Date   

Re: Zlata #general

miriam shifreen <mirshif@...>
 

This is my first message to the Ukraine SIG, so I hope I am sending it
correctly.

My aunt Zlata Chalezky was born in 1902, in Nikapol on the Dneiper River.
This must have been an accepted Jewish name at the time of her birth, and
when she died and I gave details to the Chevra Kadisher for the funeral
arrangements, they accepted this as her Hebrew name, although I thought it
was her Yiddish name.

Miriam Shifreen
Researching CHALEZKY >from Nikapol, and SHIFREEN/SHIFRAN >from Chernigov


Ukraine SIG #Ukraine Re: Zlata #ukraine

miriam shifreen <mirshif@...>
 

This is my first message to the Ukraine SIG, so I hope I am sending it
correctly.

My aunt Zlata Chalezky was born in 1902, in Nikapol on the Dneiper River.
This must have been an accepted Jewish name at the time of her birth, and
when she died and I gave details to the Chevra Kadisher for the funeral
arrangements, they accepted this as her Hebrew name, although I thought it
was her Yiddish name.

Miriam Shifreen
Researching CHALEZKY >from Nikapol, and SHIFREEN/SHIFRAN >from Chernigov


Re: Surname change #belarus

sallybru@...
 

As we have mentioned many times, Ernie, Russian Jews were first assigned
permanent family names in 1826-but they didn't use them. Your ancestor was
still Abraham ben Isaac or whatever.

The government wanted to keep track of the family so it would know who was
draftable (often the first son was exempt) and who was allowed to marry
(legally that is, sometimes only the oldest son was allowed to marry) and
who was taxed. All of these are good reason for Abraham ben Isaac to
confuse things and not use the name he was signed up with. Over the years,
of course, we see that the surnames were used in different events registered
by the government-births, marriages, deaths-and often the names varied for a
long time before they became set. In your case, I would guess that the name
was used in a different form Bakstansky or Baksht.

Now, the challange for someone else, Baksht sounds to me like it might be
the acronym of some famous rabbi, but Dan Rottenberg doesn't have that
meaning for it. If this is true, it might have been turned into a 'Slavic'
form by adding the -ansky. Or else it might have been a town name. I am
certainly not an expert on famous rabbinical names. But I would think the
two names are just alternate forms of the same thing.

People didn't usually change their names because of the death of a spouse or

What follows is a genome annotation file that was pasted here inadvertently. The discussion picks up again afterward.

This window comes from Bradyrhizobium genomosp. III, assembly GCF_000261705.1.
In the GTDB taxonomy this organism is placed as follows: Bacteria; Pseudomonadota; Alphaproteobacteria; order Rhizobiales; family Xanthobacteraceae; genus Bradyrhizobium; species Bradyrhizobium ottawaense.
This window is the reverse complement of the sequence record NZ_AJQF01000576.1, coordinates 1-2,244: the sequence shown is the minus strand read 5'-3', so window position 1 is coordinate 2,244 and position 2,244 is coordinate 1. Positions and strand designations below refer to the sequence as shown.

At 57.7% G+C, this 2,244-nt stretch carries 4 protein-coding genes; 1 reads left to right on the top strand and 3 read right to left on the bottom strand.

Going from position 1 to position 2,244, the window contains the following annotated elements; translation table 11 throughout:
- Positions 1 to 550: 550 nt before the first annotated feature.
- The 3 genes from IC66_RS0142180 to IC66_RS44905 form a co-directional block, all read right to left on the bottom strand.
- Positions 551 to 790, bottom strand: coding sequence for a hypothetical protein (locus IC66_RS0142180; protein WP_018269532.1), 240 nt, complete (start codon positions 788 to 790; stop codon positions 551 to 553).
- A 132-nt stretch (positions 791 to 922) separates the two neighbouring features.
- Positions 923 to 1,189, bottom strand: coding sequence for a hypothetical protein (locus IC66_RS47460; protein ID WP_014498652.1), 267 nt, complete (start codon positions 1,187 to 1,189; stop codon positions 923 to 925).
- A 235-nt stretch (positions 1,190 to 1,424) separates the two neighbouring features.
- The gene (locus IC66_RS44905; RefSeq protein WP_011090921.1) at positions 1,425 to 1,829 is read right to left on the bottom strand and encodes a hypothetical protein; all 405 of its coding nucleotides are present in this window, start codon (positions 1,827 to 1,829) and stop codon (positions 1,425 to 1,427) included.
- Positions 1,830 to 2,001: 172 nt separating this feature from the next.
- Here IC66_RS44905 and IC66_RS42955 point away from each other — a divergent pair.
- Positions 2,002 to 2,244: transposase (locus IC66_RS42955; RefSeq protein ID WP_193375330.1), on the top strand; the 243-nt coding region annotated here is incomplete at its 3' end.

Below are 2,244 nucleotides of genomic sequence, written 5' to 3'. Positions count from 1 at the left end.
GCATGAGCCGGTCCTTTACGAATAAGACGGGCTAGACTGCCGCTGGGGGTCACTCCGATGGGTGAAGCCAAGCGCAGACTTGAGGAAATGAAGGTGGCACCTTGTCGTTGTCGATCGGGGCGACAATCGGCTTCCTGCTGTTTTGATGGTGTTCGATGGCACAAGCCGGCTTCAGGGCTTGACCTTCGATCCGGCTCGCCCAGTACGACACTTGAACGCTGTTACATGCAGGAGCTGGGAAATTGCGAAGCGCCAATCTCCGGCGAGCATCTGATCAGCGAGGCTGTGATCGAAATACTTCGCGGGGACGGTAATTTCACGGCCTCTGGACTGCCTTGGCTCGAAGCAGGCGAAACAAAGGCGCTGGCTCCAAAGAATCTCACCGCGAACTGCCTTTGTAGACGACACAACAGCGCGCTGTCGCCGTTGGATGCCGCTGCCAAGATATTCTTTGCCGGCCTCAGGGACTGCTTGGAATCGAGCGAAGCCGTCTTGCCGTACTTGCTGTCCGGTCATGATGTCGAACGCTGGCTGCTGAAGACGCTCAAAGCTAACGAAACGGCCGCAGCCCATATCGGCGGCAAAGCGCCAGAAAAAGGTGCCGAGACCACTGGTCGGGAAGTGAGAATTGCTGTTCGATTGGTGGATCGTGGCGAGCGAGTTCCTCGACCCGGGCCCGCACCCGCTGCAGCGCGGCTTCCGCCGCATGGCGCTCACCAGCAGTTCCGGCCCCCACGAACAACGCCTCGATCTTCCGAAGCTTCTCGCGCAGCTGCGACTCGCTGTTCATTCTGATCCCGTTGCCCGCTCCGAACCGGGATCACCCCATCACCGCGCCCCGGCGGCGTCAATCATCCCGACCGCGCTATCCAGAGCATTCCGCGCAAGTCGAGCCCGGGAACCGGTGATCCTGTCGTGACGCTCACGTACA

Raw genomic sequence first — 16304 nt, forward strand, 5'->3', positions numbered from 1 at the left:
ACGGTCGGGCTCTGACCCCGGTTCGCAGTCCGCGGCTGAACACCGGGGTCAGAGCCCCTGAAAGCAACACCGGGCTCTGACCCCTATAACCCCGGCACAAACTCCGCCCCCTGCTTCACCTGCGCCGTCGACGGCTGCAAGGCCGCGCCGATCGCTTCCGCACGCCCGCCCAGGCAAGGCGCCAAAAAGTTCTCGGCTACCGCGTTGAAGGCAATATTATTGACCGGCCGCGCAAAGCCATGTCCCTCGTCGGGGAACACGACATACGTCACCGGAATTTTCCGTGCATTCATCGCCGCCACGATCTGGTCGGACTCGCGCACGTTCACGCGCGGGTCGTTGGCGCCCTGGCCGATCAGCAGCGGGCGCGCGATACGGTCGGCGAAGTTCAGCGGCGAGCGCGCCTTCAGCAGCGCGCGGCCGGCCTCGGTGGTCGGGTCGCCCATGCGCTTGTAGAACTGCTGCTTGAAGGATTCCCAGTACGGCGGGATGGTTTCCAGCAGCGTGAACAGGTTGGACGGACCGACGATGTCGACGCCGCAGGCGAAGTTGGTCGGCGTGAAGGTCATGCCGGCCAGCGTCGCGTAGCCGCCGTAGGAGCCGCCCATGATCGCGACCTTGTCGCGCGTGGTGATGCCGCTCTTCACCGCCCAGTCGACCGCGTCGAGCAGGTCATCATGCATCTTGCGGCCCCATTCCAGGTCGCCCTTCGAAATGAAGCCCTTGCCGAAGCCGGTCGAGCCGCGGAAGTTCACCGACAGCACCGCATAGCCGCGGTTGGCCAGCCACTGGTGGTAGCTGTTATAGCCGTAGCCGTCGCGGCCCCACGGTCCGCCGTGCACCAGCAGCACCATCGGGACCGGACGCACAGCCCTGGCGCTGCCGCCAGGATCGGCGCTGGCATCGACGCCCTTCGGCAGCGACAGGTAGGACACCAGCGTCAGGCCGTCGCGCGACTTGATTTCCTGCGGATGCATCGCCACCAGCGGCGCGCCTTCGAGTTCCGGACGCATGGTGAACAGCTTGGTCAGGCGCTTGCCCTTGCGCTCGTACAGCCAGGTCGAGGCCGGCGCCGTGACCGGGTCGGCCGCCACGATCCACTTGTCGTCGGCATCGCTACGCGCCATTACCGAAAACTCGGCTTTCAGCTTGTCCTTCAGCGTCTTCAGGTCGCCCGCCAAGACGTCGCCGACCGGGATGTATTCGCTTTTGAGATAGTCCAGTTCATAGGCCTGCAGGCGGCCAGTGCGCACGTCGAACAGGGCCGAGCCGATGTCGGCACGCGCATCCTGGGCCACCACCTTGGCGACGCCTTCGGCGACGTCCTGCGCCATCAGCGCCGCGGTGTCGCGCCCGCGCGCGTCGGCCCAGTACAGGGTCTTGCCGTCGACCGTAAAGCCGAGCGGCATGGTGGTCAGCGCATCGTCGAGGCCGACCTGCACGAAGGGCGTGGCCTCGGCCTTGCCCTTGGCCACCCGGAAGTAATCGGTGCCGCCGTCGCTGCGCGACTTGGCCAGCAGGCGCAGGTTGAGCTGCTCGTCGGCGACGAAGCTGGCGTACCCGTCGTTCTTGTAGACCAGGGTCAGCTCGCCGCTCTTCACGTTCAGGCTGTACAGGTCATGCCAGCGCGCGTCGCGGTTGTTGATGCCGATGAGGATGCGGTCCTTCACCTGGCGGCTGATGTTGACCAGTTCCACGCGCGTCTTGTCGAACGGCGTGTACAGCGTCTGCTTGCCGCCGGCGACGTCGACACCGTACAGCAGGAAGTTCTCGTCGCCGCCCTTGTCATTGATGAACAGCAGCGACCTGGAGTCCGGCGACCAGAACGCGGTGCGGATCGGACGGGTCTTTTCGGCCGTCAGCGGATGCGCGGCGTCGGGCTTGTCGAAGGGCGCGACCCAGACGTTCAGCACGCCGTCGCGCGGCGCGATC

anything like that with one exception: sometimes if a man married a woman
who's father had no sons, he might take that man's surname-to become
undraftable(?) or just to perpetuate the name. Your two versions seem too
similar for that, but it is possible.

Sally Bruckheimer
Buffalo, NY


JewishGen Discussion Group #JewishGen Re:Surname change #general

sallybru@...
 

As we have mentioned many times, Ernie, Russian Jews were first assigned
permanent family names in 1826-but they didn't use them. Your ancestor was
still Abraham ben Isaac or whatever.

The government wanted to keep track of the family so it would know who was
draftable (often the first son was exempt) and who was allowed to marry
(legally that is, sometimes only the oldest son was allowed to marry) and
who was taxed. All of these are good reason for Abraham ben Isaac to
confuse things and not use the name he was signed up with. Over the years,
of course, we see that the surnames were used in different events registered
by the government-births, marriages, deaths-and often the names varied for a
long time before they became set. In your case, I would guess that the name
was used in a different form Bakstansky or Baksht.

Now, the challange for someone else, Baksht sounds to me like it might be
the acronym of some famous rabbi, but Dan Rottenberg doesn't have that
meaning for it. If this is true, it might have been turned into a 'Slavic'
form by adding the -ansky. Or else it might have been a town name. I am
certainly not an expert on famous rabbinical names. But I would think the
two names are just alternate forms of the same thing.

People didn't usually change their names because of the death of a spouse or
anything like that with one exception: sometimes if a man married a woman
who's father had no sons, he might take that man's surname-to become
undraftable(?) or just to perpetuate the name. Your two versions seem too
similar for that, but it is possible.

Sally Bruckheimer
Buffalo, NY


February 2001 Yizkor Book update #general

Joyce Field <jfield@...>
 

Dear Genners: It is a pleasure to announce our new and updated yizkor books.

February 2001 update for Yizkor Book Project

How do our wonderful volunteers do it month after month? On the one
hand, we have our donors who contribute translations of yizkor books
and on the other hand, we have our html staff who turn those
translations into magnificent web pages. To all of them my heartiest
congratulations for their amazing work and their dedication to
unlocking the wonders of the yizkor books by translating them into
English so they will accessible to a wider audience.

February is always a short month. Nevertheless, we added 7 new books
and updated 13 others, a great achievement. The first translated
chapter >from the Pinkas HaKehillot, Sadagura, went online on the
last day of February. We are still trying to determine the best way
to list all the translated chapters >from this massive encyclopedia,
so be sure to check under different categories until we post a